The KamLAND Outer Detector

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Title: The KamLAND Outer Detector
Author: Messimore, Jason Adam
Advisors: hugon karwowski, Committee Member
diane markoff, Committee Member
john blondin, Committee Member
chris gould, Committee Chair
Abstract: The Kamioka Liquid Scintillator Anti-Neutrino Detector (KamLAND) consists of a one kiloton liquid scintillator Inner Detector (ID) and a three kiloton water u[C]erenkov Outer Detector (OD). The goal of KamLAND is to determine whether the flux and energy of electron anti-neutrinos generated by Japanese nuclear power reactors is consistent with the hypothesis that neutrinos have mass. The size and location of KamLAND allow for the first time a terrestrial test of the validity of the Large Mixing Angle solution to the Solar Neutrino Anomaly. The anti-neutrinos are detected in the ID by a coincidence signal associated with the inverse beta decay reaction on a proton, followed by the subsequent capture of the neutron by another proton. The function of the OD is to tag cosmic ray muons and to suppress muon-induced neutron events in the ID which could otherwise be confused with real anti-neutrino events. The Triangle Universities Nuclear Laboratory entered into the KamLAND collaboration to oversee the design, construction, testing, and operation of the OD. The OD consists of 225 twenty inch photomultiplier tubes (PMTs) arranged in four sections in a Tyvek lined cavity. The design of the detector is described, along with the testing procedures that were performed to determine the PMT operating characteristics. Simulations were performed to determine the muon-tagging efficiency of the OD as a function of the trigger conditions for an event. The neutron background caused by untagged muons was calculated for the current complement of PMTs. The efficiency of the OD was calculated to be 99.5\% and the untagged neutron background was calculated to be $1.3pm0.4$ for the 145.1 days of data-taking included in the first KamLAND result. The minimum value for the muon-tagging efficiency for the OD to be viable was determined to be 94.8\%.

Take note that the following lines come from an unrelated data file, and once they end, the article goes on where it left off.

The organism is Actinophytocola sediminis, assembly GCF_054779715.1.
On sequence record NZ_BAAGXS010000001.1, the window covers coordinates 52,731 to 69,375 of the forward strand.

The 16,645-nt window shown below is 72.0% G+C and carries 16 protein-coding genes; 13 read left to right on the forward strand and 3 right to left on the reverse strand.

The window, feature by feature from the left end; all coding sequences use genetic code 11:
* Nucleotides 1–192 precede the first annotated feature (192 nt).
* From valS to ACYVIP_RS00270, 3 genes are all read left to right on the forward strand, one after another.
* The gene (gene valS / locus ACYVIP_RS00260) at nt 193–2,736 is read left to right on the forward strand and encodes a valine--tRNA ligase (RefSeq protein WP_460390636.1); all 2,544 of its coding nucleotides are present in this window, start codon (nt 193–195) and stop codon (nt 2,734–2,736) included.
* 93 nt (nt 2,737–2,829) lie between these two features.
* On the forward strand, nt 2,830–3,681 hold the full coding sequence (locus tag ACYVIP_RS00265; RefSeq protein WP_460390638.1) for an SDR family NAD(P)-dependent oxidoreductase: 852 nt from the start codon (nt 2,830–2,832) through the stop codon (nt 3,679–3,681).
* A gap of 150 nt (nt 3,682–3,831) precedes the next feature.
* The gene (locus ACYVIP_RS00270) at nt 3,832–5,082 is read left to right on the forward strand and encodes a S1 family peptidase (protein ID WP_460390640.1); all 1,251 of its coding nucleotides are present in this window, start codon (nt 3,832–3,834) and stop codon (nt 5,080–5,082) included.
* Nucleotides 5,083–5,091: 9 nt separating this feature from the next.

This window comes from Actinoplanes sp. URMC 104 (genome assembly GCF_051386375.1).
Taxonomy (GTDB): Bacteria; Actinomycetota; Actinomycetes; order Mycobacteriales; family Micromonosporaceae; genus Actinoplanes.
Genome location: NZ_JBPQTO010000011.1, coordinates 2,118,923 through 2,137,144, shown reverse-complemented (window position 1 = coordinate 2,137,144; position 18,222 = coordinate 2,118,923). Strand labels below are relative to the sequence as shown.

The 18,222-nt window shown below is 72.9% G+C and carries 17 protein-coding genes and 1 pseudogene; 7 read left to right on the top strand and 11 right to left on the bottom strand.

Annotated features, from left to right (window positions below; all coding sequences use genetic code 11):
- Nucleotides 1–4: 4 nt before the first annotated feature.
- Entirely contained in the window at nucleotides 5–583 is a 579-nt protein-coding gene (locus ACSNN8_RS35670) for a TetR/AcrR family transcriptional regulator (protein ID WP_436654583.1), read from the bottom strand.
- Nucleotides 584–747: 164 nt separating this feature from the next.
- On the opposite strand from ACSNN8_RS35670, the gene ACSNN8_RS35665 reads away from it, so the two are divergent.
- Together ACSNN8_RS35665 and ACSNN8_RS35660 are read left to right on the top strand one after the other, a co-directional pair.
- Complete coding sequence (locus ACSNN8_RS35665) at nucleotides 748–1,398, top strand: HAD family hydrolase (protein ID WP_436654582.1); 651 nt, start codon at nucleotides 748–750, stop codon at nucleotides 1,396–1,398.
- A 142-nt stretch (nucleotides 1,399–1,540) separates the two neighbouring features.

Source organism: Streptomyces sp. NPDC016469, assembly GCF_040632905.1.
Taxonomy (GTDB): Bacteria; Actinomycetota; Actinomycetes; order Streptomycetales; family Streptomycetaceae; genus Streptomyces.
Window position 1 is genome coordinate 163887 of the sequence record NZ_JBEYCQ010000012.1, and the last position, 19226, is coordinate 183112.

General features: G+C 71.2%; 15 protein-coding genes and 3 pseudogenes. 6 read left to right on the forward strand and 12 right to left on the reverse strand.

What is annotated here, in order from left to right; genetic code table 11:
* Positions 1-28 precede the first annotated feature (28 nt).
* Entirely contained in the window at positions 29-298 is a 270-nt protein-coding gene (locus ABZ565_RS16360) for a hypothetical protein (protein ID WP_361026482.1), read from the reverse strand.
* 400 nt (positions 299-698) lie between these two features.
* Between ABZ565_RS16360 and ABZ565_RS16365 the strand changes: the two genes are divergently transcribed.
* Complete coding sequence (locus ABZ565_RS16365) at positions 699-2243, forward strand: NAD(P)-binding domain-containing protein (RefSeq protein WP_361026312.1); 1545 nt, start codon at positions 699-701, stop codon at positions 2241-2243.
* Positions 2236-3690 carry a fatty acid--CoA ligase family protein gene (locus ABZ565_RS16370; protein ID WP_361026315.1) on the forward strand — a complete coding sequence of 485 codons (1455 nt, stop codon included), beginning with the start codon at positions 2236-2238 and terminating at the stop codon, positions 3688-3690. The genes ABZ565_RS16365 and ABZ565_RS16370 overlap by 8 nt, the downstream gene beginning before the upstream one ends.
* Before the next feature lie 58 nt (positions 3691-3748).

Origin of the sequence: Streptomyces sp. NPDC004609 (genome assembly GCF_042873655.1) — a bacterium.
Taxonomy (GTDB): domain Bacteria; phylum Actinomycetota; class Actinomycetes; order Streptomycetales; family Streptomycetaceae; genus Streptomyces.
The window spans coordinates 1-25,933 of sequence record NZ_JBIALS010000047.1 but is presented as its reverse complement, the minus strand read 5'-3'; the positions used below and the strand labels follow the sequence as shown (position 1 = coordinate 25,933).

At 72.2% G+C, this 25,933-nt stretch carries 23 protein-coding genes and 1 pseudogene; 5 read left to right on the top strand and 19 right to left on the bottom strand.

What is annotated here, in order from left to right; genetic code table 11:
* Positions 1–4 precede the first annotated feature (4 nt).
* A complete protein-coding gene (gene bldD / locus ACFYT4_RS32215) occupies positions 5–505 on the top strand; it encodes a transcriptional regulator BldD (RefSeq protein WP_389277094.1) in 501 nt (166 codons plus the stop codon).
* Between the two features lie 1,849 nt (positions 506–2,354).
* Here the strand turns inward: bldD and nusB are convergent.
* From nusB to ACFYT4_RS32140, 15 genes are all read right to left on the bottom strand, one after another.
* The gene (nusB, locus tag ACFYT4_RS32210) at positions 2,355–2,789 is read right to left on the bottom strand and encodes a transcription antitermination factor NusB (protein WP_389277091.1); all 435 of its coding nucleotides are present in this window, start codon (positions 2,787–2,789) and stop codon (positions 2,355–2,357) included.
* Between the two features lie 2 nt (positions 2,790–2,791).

Date: 2003-07-30
Degree: PhD
Discipline: Physics
URI: http://www.lib.ncsu.edu/resolver/1840.16/4255


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